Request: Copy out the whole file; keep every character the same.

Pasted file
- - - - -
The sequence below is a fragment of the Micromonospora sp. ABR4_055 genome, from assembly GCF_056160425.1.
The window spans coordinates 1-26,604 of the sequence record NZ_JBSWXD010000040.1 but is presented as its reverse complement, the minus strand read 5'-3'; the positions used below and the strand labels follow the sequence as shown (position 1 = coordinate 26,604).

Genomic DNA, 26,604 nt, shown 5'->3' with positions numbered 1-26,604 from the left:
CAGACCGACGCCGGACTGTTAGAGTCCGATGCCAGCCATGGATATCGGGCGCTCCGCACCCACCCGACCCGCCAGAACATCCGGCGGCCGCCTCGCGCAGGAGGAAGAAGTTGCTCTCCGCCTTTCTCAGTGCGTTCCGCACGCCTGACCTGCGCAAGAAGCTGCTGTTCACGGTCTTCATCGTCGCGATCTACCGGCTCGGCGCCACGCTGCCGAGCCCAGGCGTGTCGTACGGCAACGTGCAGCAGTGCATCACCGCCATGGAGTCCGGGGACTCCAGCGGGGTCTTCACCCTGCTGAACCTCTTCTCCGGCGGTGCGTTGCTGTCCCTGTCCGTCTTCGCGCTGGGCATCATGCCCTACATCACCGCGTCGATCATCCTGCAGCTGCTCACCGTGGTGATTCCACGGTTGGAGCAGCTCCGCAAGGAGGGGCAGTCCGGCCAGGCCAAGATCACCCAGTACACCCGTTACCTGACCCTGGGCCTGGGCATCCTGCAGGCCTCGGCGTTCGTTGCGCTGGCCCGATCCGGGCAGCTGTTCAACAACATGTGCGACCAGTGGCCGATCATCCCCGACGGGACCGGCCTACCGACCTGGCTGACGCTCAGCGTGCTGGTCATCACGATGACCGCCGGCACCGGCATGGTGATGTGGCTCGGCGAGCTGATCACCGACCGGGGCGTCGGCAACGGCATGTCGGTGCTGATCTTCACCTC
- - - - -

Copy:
The sequence below is a fragment of the Micromonospora sp. ABR4_055 genome, from assembly GCF_056160425.1.
The window spans coordinates 1-26,604 of the sequence record NZ_JBSWXD010000040.1 but is presented as its reverse complement, the minus strand read 5'-3'; the positions used below and the strand labels follow the sequence as shown (position 1 = coordinate 26,604).

Genomic DNA, 26,604 nt, shown 5'->3' with positions numbered 1-26,604 from the left:
CAGACCGACGCCGGACTGTTAGAGTCCGATGCCAGCCATGGATATCGGGCGCTCCGCACCCACCCGACCCGCCAGAACATCCGGCGGCCGCCTCGCGCAGGAGGAAGAAGTTGCTCTCCGCCTTTCTCAGTGCGTTCCGCACGCCTGACCTGCGCAAGAAGCTGCTGTTCACGGTCTTCATCGTCGCGATCTACCGGCTCGGCGCCACGCTGCCGAGCCCAGGCGTGTCGTACGGCAACGTGCAGCAGTGCATCACCGCCATGGAGTCCGGGGACTCCAGCGGGGTCTTCACCCTGCTGAACCTCTTCTCCGGCGGTGCGTTGCTGTCCCTGTCCGTCTTCGCGCTGGGCATCATGCCCTACATCACCGCGTCGATCATCCTGCAGCTGCTCACCGTGGTGATTCCACGGTTGGAGCAGCTCCGCAAGGAGGGGCAGTCCGGCCAGGCCAAGATCACCCAGTACACCCGTTACCTGACCCTGGGCCTGGGCATCCTGCAGGCCTCGGCGTTCGTTGCGCTGGCCCGATCCGGGCAGCTGTTCAACAACATGTGCGACCAGTGGCCGATCATCCCCGACGGGACCGGCCTACCGACCTGGCTGACGCTCAGCGTGCTGGTCATCACGATGACCGCCGGCACCGGCATGGTGATGTGGCTCGGCGAGCTGATCACCGACCGGGGCGTCGGCAACGGCATGTCGGTGCTGATCTTCACCTC